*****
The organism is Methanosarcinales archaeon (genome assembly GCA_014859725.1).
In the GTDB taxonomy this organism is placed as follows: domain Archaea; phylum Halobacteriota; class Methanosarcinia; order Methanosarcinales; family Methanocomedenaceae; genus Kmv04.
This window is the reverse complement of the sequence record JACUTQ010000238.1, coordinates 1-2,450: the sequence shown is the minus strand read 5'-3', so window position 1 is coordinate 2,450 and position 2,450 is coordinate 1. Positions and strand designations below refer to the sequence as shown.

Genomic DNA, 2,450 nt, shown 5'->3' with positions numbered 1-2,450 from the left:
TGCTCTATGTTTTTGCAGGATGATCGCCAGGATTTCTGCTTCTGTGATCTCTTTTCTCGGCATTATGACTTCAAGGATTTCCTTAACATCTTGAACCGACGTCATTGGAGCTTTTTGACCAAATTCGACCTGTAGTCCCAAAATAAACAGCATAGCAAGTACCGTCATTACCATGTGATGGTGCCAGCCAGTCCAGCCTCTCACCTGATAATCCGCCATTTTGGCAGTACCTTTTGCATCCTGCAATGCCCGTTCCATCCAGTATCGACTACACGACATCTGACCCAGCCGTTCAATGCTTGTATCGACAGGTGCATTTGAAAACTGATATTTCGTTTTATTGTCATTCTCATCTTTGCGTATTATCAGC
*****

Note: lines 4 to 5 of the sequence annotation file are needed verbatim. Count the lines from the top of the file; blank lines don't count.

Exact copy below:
Genomic DNA, 2,450 nt, shown 5'->3' with positions numbered 1-2,450 from the left:
TGCTCTATGTTTTTGCAGGATGATCGCCAGGATTTCTGCTTCTGTGATCTCTTTTCTCGGCATTATGACTTCAAGGATTTCCTTAACATCTTGAACCGACGTCATTGGAGCTTTTTGACCAAATTCGACCTGTAGTCCCAAAATAAACAGCATAGCAAGTACCGTCATTACCATGTGATGGTGCCAGCCAGTCCAGCCTCTCACCTGATAATCCGCCATTTTGGCAGTACCTTTTGCATCCTGCAATGCCCGTTCCATCCAGTATCGACTACACGACATCTGACCCAGCCGTTCAATGCTTGTATCGACAGGTGCATTTGAAAACTGATATTTCGTTTTATTGTCATTCTCATCTTTGCGTATTATCAGC